Editor at ‘The Secrets Of The Universe’, I have completed my Master’s in Physics from India and I am soon going to join Institute of Space Sciences, Barcelona for my doctoral studies on Exoplanets. I love to write about a plethora of topics concerned with planetary sciences, observational astrophysics, quantum mechanics and atomic physics, along with the advancements taking place in the space industry.
If quantum mechanics has come so far today, it wouldn’t have been possible without contributions from some of the finest minds in history. And Erwin Schrödinger is one such mind. So today, on his 134th anniversary of birth, let’s try to dig a little deeper into the life of this genius.
Early life and education
Erwin Rudolf Josef Alexander Schrödinger was born in Austria’s capital city, Vienna, on August 12, 1887. His father, Rudolf Schrödinger, was a botanist. While his mother, Georgine Bauer, was the daughter of a chemistry professor. Erwin was a gifted child. He learned English and German at home as both were spoken in the household. He didn’t go to elementary school. Rather he received lessons at home from a private tutor up to the age of ten. In 1898, He entered the Akademisches Gymnasium.
Higher education and career
Erwin joined the University of Vienna for higher studies. Here, he focused primarily on physics and got strongly influenced by another young physicist, Fritz Hasenöhrl. Schrödinger graduated with a Ph.D. in physics in 1910. Afterward, he worked for a few years at the institution as a lab assistant.
However, in 1914, the government drafted him into World War I, where he served with Austro-Hungarian military forces in Italy as an artillery officer. After returning, he took on several faculty and staff positions at various places. These include the University of Stuttgart, the University of Jena, and the University of Breslau. Eventually, he joined the University of Zurich in 1921, where the wonders were waiting for him.
The equation of life
Erwin Schrödinger’s tenure as a professor at Zurich over the next six years proved to be one of the most important periods of his physics career. Here, he became fascinated by the new idea that electrons could behave both as particles and waves.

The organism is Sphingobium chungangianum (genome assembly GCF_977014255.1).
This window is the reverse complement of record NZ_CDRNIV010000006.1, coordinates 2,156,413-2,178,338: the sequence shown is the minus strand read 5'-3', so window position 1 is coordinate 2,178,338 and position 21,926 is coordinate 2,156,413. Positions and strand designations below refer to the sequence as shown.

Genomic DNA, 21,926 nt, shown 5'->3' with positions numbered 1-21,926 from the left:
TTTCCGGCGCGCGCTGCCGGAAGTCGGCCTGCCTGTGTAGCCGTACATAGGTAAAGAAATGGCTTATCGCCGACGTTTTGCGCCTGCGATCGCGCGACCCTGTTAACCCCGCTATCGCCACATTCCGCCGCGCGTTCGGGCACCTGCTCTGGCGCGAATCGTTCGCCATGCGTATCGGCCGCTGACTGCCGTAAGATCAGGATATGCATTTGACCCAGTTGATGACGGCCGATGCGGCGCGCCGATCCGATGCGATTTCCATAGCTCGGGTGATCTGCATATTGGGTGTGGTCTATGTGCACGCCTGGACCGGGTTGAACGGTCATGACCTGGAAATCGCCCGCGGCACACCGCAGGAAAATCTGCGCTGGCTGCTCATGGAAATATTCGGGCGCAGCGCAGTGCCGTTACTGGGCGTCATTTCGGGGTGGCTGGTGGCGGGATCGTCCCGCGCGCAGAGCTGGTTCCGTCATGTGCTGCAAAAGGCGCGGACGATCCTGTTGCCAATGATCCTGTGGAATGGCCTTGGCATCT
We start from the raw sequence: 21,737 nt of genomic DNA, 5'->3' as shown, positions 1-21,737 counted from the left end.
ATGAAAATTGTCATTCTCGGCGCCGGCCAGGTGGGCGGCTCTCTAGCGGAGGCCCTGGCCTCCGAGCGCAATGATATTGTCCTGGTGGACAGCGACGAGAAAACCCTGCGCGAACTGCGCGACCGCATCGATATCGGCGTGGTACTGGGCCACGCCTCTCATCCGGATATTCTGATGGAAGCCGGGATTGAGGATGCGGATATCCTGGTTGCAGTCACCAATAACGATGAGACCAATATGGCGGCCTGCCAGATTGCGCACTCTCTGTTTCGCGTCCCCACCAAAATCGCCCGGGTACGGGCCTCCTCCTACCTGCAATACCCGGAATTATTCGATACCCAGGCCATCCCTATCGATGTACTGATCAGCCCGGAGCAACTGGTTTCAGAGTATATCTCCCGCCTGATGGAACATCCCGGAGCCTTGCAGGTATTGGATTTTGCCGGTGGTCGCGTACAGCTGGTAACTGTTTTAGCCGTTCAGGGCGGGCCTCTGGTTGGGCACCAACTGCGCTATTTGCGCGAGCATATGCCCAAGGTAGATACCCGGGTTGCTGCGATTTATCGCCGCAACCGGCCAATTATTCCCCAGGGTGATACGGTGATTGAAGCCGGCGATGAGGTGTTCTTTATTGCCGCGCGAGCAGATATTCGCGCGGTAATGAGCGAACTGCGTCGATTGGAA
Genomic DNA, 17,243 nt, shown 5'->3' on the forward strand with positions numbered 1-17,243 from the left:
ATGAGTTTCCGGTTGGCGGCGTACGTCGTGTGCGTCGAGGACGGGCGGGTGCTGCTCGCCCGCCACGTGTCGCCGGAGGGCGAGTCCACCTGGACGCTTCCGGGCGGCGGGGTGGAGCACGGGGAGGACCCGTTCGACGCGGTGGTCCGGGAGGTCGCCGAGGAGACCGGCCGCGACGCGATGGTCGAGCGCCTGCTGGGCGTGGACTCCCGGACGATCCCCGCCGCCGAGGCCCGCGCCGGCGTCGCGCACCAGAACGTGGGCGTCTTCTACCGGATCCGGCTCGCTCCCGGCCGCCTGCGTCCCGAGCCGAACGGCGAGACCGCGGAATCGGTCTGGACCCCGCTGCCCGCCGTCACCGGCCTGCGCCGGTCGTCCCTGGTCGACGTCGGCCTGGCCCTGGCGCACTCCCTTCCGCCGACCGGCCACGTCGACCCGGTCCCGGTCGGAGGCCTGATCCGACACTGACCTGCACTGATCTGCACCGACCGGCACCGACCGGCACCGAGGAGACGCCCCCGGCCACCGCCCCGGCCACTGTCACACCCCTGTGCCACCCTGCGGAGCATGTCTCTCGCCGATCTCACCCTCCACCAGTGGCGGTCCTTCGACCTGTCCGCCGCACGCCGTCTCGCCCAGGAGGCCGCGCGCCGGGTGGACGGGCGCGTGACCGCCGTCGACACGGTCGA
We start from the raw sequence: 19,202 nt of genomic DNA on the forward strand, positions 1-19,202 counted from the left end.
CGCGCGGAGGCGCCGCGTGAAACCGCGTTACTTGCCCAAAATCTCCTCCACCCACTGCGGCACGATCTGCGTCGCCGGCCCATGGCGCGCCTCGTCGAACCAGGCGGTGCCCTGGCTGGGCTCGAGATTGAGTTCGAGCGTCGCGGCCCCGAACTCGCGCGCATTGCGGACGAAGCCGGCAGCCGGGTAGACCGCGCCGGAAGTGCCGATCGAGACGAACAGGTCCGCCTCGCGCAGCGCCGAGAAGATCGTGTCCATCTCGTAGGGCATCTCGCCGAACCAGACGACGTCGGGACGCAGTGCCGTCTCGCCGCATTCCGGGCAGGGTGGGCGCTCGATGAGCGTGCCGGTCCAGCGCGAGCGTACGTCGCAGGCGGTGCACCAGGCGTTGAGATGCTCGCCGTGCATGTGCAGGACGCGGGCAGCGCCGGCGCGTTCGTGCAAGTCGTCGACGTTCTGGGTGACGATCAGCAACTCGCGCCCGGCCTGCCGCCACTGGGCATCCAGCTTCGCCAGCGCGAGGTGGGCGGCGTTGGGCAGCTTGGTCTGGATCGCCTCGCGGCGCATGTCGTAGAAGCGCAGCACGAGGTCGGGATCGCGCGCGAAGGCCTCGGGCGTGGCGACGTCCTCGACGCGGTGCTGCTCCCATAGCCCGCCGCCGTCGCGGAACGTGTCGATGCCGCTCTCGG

Aroused by his curiosity, he published a paper on the same in 1926. In this paper, he derived a new equation known as the Schrodinger wave equation that describes how systems with wave-particle duality, like electrons, change over time. This was a remarkable accomplishment of its time and is still one of the most important milestones in the history of quantum mechanics. It was termed the “Equation of Life” by Richard Feynman.
More on quantum mechanics
- What is quantum tunneling and how is it the reason behind our existence?
- Understanding the Feynman diagrams in physics
- Quantum gravity: the hardest problem in Physics
It gave the correct energy eigenvalues for the hydrogen-like atom. Unquestionably, this paper has been universally celebrated as one of the most important achievements of the twentieth century. It created a revolution in quantum mechanics, and indeed of all physics and chemistry. In the coming years, three more papers were published in this series. These papers were undoubtedly the central achievement of his career.
The Hamiltonian of a system describes the total energy of the system. It is the sum of the kinetic energy and the potential energy of a system. Note that H is an operator, just like the differential operator or any other operator in mathematics. So the wave functions do not cancel out on the LHS and the RHS.
But how can we say that it is an analog of Newton’s second law? Well, in classical physics, the most important parameter is the position x of an object. Once we know the position, we can find other dynamic parameters such as momentum, velocity, acceleration, and energy. Similarly, in quantum mechanics, the most important parameter is the wave function. Once you know that, you can compute many other parameters.
In 1935 Schrödinger published a three-part essay on “The present situation in quantum mechanics.” To make it easily understandable to people, it contained a purely hypothetical thought experiment. It says that imagine there’s a cat is in a box with a source of poison gas. That gas would be triggered (or not) by the decay of one electron in one direction or another.
Because of the uncertainty of the electron’s behavior, there exists a moment when the observer is unsure whether the cat is alive or dead, and in some sense, it’s both! I have previously written a detailed article on Schrodinger’s cat, which you can find here.
- 3 important life lessons that we can learn from Paul Dirac
- 20 Most inspirational quotes by Richard Feynman
- How mankind lost a brilliant scientific mind in the first world war
What is life?
In 1944, Schrödinger published his book named “What is Life?”. Although it wasn’t entirely original, it had a profound effect on the future of genetics and molecular biology. Schrödinger wrote that the gene was an aperiodic crystal, a code script for life. His book inspired several scientists. These include three of the main players in discovering DNA’s structure – Francis Crick, James Watson, and Maurice Wilkins.